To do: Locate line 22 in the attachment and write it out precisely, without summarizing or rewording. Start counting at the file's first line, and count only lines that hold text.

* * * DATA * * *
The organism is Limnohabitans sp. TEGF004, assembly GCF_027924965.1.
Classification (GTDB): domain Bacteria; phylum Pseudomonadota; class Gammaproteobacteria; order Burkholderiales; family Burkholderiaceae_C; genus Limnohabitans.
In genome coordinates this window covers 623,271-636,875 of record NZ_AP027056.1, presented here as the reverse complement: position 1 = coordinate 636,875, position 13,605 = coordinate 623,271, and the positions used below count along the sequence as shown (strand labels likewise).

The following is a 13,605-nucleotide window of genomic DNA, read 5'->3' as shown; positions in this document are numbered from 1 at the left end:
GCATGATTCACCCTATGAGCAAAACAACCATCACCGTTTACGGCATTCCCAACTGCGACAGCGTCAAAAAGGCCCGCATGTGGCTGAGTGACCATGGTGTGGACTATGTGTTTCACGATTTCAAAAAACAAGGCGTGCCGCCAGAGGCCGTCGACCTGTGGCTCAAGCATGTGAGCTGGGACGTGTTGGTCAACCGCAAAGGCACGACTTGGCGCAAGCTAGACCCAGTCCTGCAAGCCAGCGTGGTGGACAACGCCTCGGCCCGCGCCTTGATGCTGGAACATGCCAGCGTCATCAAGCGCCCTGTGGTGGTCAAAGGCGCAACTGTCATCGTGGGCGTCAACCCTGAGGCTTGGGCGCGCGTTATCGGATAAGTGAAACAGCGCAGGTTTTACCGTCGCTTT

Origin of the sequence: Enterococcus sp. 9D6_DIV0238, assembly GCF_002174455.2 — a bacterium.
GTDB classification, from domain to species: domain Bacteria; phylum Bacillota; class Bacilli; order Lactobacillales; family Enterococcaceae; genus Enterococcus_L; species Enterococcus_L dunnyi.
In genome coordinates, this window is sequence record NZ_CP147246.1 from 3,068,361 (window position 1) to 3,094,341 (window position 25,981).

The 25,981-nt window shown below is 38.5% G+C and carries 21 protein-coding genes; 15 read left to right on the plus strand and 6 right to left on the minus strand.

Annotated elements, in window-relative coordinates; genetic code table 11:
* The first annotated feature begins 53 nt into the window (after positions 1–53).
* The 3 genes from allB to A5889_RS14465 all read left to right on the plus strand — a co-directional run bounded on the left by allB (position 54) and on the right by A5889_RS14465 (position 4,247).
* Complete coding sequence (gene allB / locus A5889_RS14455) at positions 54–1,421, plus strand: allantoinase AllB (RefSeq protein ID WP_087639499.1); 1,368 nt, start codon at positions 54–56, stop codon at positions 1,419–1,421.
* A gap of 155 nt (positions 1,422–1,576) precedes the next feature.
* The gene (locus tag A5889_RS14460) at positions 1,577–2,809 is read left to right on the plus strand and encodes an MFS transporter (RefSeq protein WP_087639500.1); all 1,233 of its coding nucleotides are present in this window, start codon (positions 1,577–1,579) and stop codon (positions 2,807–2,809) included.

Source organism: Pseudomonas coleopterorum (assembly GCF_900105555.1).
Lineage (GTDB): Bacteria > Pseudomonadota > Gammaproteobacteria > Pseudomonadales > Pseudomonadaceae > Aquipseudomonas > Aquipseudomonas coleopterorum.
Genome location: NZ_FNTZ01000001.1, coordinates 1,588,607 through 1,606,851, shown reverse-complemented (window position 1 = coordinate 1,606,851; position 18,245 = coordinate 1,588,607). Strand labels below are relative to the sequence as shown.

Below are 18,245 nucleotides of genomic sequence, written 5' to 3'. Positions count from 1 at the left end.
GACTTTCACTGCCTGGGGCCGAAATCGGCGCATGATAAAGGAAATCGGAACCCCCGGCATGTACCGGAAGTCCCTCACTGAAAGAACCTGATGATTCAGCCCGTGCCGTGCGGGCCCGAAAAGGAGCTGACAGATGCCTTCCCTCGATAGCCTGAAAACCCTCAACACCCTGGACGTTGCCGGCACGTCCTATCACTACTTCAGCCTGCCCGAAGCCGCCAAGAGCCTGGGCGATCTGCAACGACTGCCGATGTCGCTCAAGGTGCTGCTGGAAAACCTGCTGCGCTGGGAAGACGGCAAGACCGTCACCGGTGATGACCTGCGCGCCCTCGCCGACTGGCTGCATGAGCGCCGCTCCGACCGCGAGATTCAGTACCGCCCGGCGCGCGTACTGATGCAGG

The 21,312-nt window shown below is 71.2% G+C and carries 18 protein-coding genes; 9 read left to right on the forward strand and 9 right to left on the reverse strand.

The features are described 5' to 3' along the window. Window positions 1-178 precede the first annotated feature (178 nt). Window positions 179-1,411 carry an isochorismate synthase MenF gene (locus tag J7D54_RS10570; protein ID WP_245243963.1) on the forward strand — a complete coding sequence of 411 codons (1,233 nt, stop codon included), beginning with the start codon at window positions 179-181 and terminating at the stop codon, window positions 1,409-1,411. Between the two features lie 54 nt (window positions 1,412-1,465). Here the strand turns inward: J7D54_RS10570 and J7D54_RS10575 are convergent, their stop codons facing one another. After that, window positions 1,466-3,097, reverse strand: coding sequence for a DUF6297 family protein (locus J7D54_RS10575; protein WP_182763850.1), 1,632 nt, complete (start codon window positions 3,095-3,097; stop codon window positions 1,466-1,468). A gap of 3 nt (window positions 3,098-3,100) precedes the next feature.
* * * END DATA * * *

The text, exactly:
The features are described 5' to 3' along the window. Window positions 1-178 precede the first annotated feature (178 nt). Window positions 179-1,411 carry an isochorismate synthase MenF gene (locus tag J7D54_RS10570; protein ID WP_245243963.1) on the forward strand — a complete coding sequence of 411 codons (1,233 nt, stop codon included), beginning with the start codon at window positions 179-181 and terminating at the stop codon, window positions 1,409-1,411. Between the two features lie 54 nt (window positions 1,412-1,465). Here the strand turns inward: J7D54_RS10570 and J7D54_RS10575 are convergent, their stop codons facing one another. After that, window positions 1,466-3,097, reverse strand: coding sequence for a DUF6297 family protein (locus J7D54_RS10575; protein WP_182763850.1), 1,632 nt, complete (start codon window positions 3,095-3,097; stop codon window positions 1,466-1,468). A gap of 3 nt (window positions 3,098-3,100) precedes the next feature.